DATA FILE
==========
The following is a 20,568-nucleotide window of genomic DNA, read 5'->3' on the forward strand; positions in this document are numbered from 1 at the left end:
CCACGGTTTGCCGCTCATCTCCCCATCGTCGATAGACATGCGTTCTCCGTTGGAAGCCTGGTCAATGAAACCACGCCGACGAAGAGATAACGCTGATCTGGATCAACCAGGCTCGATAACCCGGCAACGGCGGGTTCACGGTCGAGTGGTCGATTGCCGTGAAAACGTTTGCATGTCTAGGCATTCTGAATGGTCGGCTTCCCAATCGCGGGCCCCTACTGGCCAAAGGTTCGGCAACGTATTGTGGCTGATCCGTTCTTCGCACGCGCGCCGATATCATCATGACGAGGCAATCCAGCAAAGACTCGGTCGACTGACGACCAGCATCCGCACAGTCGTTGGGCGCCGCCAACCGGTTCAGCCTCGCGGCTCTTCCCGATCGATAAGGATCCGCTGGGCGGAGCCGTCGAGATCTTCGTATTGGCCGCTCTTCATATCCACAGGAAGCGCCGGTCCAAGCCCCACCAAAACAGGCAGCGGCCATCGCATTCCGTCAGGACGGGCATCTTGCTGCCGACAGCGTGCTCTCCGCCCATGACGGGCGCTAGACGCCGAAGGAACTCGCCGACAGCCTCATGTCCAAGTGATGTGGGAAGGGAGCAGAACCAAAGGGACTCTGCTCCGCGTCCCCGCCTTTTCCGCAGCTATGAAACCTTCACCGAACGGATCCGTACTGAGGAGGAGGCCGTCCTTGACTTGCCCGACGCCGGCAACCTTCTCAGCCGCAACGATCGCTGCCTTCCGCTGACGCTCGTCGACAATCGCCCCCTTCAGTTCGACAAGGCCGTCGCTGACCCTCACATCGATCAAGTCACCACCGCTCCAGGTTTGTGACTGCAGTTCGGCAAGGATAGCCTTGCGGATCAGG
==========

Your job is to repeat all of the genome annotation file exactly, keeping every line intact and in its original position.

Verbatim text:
The following is a 20,568-nucleotide window of genomic DNA, read 5'->3' on the forward strand; positions in this document are numbered from 1 at the left end:
CCACGGTTTGCCGCTCATCTCCCCATCGTCGATAGACATGCGTTCTCCGTTGGAAGCCTGGTCAATGAAACCACGCCGACGAAGAGATAACGCTGATCTGGATCAACCAGGCTCGATAACCCGGCAACGGCGGGTTCACGGTCGAGTGGTCGATTGCCGTGAAAACGTTTGCATGTCTAGGCATTCTGAATGGTCGGCTTCCCAATCGCGGGCCCCTACTGGCCAAAGGTTCGGCAACGTATTGTGGCTGATCCGTTCTTCGCACGCGCGCCGATATCATCATGACGAGGCAATCCAGCAAAGACTCGGTCGACTGACGACCAGCATCCGCACAGTCGTTGGGCGCCGCCAACCGGTTCAGCCTCGCGGCTCTTCCCGATCGATAAGGATCCGCTGGGCGGAGCCGTCGAGATCTTCGTATTGGCCGCTCTTCATATCCACAGGAAGCGCCGGTCCAAGCCCCACCAAAACAGGCAGCGGCCATCGCATTCCGTCAGGACGGGCATCTTGCTGCCGACAGCGTGCTCTCCGCCCATGACGGGCGCTAGACGCCGAAGGAACTCGCCGACAGCCTCATGTCCAAGTGATGTGGGAAGGGAGCAGAACCAAAGGGACTCTGCTCCGCGTCCCCGCCTTTTCCGCAGCTATGAAACCTTCACCGAACGGATCCGTACTGAGGAGGAGGCCGTCCTTGACTTGCCCGACGCCGGCAACCTTCTCAGCCGCAACGATCGCTGCCTTCCGCTGACGCTCGTCGACAATCGCCCCCTTCAGTTCGACAAGGCCGTCGCTGACCCTCACATCGATCAAGTCACCACCGCTCCAGGTTTGTGACTGCAGTTCGGCAAGGATAGCCTTGCGGATCAGG